Self-Assembled Monolayers as Nucleating Surfaces to Study Early Formation Pathways of Crystallographic Poylmorphs

Publication Reference: 
ARR30-11
Author Last Name: 
Wiesner
Authors: 
Zihao Zhang, Katherine P. Barteau, Lara Estroff and Ulrich B. Wiesner
Report Type: 
ARR
Research Area: 
Particle Formation
Publication Year: 
2016
Publication Month: 
12
Country: 
United States

Executive Summary

The understanding and control of crystallographic polymorphism and crystal habit

of organic as well as inorganic compounds is scientifically and technologically important

to a number of industries. To date, however, the experimental control of polymorphs

(crystalline solids with different arrangements of the same constituents) is difficult. Since

a polymorph is determined at the nucleation of a crystal, methods that lead to an

advanced understanding of early crystal formation pathways and mechanisms are highly

desirable. Towards this aim, in this project we employ arrays of self-assembled

monolayers (SAMs).

Self-assembled monolayers (SAMs) are well-defined surfaces that can be used to

study the relationship between the nucleation event and the final polymorph selection.

Furthermore, by tuning the substrate-crystal interface energy, potentially crystalline order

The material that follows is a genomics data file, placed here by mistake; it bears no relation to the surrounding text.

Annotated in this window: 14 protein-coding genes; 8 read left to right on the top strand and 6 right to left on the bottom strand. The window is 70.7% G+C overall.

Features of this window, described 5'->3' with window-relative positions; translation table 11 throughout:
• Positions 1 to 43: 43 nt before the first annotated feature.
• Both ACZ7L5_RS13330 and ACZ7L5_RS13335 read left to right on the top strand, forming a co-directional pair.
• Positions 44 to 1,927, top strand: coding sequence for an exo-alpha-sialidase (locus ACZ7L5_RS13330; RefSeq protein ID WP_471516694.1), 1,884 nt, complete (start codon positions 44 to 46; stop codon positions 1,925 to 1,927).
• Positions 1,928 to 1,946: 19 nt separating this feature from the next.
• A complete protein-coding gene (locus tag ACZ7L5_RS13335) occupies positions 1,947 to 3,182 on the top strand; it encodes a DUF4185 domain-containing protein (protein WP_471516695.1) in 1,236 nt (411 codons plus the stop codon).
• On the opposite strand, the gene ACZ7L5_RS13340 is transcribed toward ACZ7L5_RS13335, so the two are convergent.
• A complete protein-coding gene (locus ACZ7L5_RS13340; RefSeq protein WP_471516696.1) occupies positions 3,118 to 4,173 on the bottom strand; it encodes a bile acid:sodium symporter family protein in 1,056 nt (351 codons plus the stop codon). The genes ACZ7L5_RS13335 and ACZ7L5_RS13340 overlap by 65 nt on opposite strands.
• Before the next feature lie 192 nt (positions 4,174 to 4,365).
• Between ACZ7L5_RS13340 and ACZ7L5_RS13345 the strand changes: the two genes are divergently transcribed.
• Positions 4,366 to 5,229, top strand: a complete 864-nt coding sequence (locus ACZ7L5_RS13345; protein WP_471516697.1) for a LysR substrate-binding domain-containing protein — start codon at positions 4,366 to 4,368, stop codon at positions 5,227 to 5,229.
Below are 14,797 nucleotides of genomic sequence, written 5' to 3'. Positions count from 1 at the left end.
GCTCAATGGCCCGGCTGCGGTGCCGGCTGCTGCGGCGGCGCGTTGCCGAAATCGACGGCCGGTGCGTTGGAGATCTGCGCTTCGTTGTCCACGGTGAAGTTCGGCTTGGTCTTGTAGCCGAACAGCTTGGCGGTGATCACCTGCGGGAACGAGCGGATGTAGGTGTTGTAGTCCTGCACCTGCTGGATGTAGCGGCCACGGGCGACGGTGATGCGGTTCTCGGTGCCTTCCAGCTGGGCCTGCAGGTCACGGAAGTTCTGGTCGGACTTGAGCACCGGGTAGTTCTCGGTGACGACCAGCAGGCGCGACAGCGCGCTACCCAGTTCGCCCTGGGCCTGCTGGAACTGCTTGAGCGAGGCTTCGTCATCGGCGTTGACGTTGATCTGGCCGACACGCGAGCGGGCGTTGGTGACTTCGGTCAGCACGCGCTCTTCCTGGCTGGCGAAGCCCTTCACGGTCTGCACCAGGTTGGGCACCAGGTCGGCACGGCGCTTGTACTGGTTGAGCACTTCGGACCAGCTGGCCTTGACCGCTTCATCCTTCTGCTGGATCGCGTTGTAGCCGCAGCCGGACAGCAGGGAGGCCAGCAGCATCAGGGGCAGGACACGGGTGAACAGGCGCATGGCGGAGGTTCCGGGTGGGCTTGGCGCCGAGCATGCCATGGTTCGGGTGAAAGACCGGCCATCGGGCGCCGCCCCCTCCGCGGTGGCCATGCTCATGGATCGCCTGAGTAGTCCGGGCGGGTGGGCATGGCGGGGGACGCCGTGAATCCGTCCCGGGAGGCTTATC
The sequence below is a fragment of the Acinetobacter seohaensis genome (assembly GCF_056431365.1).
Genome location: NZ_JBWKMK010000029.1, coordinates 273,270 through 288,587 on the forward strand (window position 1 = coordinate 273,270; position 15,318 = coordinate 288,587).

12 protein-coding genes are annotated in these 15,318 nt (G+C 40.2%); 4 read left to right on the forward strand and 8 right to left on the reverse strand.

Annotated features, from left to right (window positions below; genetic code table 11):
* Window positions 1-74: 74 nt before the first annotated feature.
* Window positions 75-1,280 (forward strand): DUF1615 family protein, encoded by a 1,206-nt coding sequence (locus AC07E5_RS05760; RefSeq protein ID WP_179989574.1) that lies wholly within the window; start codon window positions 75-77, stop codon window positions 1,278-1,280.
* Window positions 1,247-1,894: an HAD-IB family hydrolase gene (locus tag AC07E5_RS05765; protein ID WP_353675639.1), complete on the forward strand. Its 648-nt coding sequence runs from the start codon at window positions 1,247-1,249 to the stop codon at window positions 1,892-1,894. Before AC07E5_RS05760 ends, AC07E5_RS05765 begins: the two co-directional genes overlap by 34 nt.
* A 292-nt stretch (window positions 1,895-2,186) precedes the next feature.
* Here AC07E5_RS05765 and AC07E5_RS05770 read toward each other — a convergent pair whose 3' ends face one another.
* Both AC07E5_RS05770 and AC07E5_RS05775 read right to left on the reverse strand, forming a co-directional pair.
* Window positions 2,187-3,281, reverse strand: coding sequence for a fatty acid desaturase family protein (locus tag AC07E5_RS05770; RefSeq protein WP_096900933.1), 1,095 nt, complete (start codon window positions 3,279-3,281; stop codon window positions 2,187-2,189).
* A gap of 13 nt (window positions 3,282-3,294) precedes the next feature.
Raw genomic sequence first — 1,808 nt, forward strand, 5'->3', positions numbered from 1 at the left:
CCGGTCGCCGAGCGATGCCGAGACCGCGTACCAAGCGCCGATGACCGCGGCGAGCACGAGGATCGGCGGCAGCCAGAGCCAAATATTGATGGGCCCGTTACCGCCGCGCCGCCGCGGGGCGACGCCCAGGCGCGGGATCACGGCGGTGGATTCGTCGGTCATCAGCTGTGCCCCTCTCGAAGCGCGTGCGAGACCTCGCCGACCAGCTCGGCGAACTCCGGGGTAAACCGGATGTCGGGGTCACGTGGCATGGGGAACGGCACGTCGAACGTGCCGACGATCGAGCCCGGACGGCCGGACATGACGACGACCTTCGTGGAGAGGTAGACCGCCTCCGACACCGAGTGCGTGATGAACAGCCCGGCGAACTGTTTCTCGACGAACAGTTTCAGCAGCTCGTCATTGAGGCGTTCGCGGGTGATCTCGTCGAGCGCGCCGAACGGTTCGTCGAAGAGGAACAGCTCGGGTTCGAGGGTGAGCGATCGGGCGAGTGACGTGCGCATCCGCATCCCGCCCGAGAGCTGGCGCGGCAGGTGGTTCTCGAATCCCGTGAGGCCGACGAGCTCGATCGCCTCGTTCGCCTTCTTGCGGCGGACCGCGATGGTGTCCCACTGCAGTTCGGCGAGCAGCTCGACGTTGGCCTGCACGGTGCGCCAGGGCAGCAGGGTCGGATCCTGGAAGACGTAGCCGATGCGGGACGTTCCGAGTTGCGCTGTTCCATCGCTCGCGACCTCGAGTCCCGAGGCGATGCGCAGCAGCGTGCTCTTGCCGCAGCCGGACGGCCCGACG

of SAMs can promote the nucleation of polymorphs not accessible via solution methods.

It is these two advantages, i.e. the establishment of scientific correlations between

nucleation and observed polymorph and access to polymorphs not accessible via solution

methods, that have led us in this project to choose heterogeneous surface nucleation via

SAMs as the primary means to study polymorph selection.

In the first-year of work, we have selected three types of SAMs, two hydrophilic

(carboxylic acid terminated surface and hydroxyl terminated surface) and a hydrophobic

(methyl terminated) surface to investigate their ability to influence the nucleation, crystal

growth, and polymorph selection of a common drug, acetaminophen (ACM). It turns out

that the hydrophilic surface tends to promote the formation of the monoclinic form of

ACM, while the hydrophobic surface induces the formation of the less

thermodynamically stable orthorhombic form of ACM. We hypothesize that this

selection is due to the energetic preference of certain crystal facets interacting with the

chemically specific SAMs surface. By studying the known relationships between the

structure of the crystal and the nucleating surface, we will gain insights into molecularscale

recognition events that can lead to polymorphism which is a promising step to the

final goal: understanding early formation pathways of crystallographic polymorphs.